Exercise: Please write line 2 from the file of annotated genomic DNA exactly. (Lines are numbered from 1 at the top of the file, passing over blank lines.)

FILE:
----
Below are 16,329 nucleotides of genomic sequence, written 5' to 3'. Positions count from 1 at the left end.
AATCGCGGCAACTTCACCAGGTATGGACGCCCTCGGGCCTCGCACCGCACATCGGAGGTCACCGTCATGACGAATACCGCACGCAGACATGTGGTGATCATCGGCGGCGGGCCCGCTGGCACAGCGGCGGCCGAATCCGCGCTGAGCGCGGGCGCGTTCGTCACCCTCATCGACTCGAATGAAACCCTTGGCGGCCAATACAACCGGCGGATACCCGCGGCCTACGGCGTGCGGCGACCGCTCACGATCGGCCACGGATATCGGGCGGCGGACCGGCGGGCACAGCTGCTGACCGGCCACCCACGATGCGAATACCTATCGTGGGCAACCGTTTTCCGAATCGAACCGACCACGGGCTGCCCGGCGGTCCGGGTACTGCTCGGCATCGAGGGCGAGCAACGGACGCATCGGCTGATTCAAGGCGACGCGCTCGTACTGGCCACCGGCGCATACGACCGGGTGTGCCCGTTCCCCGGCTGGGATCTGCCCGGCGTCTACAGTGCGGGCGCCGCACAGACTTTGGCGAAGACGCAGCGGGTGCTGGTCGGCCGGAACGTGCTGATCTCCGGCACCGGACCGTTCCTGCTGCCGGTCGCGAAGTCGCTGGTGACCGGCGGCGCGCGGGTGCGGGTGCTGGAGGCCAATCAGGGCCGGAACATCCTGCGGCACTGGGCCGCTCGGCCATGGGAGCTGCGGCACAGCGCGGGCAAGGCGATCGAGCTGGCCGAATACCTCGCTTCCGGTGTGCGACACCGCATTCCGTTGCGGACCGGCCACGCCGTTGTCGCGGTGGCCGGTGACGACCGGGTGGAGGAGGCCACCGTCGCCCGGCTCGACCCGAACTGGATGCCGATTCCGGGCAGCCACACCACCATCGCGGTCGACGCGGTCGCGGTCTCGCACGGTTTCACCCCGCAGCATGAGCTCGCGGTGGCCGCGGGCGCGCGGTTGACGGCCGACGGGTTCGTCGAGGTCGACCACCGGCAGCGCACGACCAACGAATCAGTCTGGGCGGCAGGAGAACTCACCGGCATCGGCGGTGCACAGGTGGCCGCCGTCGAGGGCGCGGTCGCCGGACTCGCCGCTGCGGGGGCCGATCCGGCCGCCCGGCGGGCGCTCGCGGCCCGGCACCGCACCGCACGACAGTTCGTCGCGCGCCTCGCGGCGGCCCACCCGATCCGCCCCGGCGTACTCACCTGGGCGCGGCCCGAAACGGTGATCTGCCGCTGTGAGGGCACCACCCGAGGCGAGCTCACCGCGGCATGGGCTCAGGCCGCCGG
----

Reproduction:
AATCGCGGCAACTTCACCAGGTATGGACGCCCTCGGGCCTCGCACCGCACATCGGAGGTCACCGTCATGACGAATACCGCACGCAGACATGTGGTGATCATCGGCGGCGGGCCCGCTGGCACAGCGGCGGCCGAATCCGCGCTGAGCGCGGGCGCGTTCGTCACCCTCATCGACTCGAATGAAACCCTTGGCGGCCAATACAACCGGCGGATACCCGCGGCCTACGGCGTGCGGCGACCGCTCACGATCGGCCACGGATATCGGGCGGCGGACCGGCGGGCACAGCTGCTGACCGGCCACCCACGATGCGAATACCTATCGTGGGCAACCGTTTTCCGAATCGAACCGACCACGGGCTGCCCGGCGGTCCGGGTACTGCTCGGCATCGAGGGCGAGCAACGGACGCATCGGCTGATTCAAGGCGACGCGCTCGTACTGGCCACCGGCGCATACGACCGGGTGTGCCCGTTCCCCGGCTGGGATCTGCCCGGCGTCTACAGTGCGGGCGCCGCACAGACTTTGGCGAAGACGCAGCGGGTGCTGGTCGGCCGGAACGTGCTGATCTCCGGCACCGGACCGTTCCTGCTGCCGGTCGCGAAGTCGCTGGTGACCGGCGGCGCGCGGGTGCGGGTGCTGGAGGCCAATCAGGGCCGGAACATCCTGCGGCACTGGGCCGCTCGGCCATGGGAGCTGCGGCACAGCGCGGGCAAGGCGATCGAGCTGGCCGAATACCTCGCTTCCGGTGTGCGACACCGCATTCCGTTGCGGACCGGCCACGCCGTTGTCGCGGTGGCCGGTGACGACCGGGTGGAGGAGGCCACCGTCGCCCGGCTCGACCCGAACTGGATGCCGATTCCGGGCAGCCACACCACCATCGCGGTCGACGCGGTCGCGGTCTCGCACGGTTTCACCCCGCAGCATGAGCTCGCGGTGGCCGCGGGCGCGCGGTTGACGGCCGACGGGTTCGTCGAGGTCGACCACCGGCAGCGCACGACCAACGAATCAGTCTGGGCGGCAGGAGAACTCACCGGCATCGGCGGTGCACAGGTGGCCGCCGTCGAGGGCGCGGTCGCCGGACTCGCCGCTGCGGGGGCCGATCCGGCCGCCCGGCGGGCGCTCGCGGCCCGGCACCGCACCGCACGACAGTTCGTCGCGCGCCTCGCGGCGGCCCACCCGATCCGCCCCGGCGTACTCACCTGGGCGCGGCCCGAAACGGTGATCTGCCGCTGTGAGGGCACCACCCGAGGCGAGCTCACCGCGGCATGGGCTCAGGCCGCCGG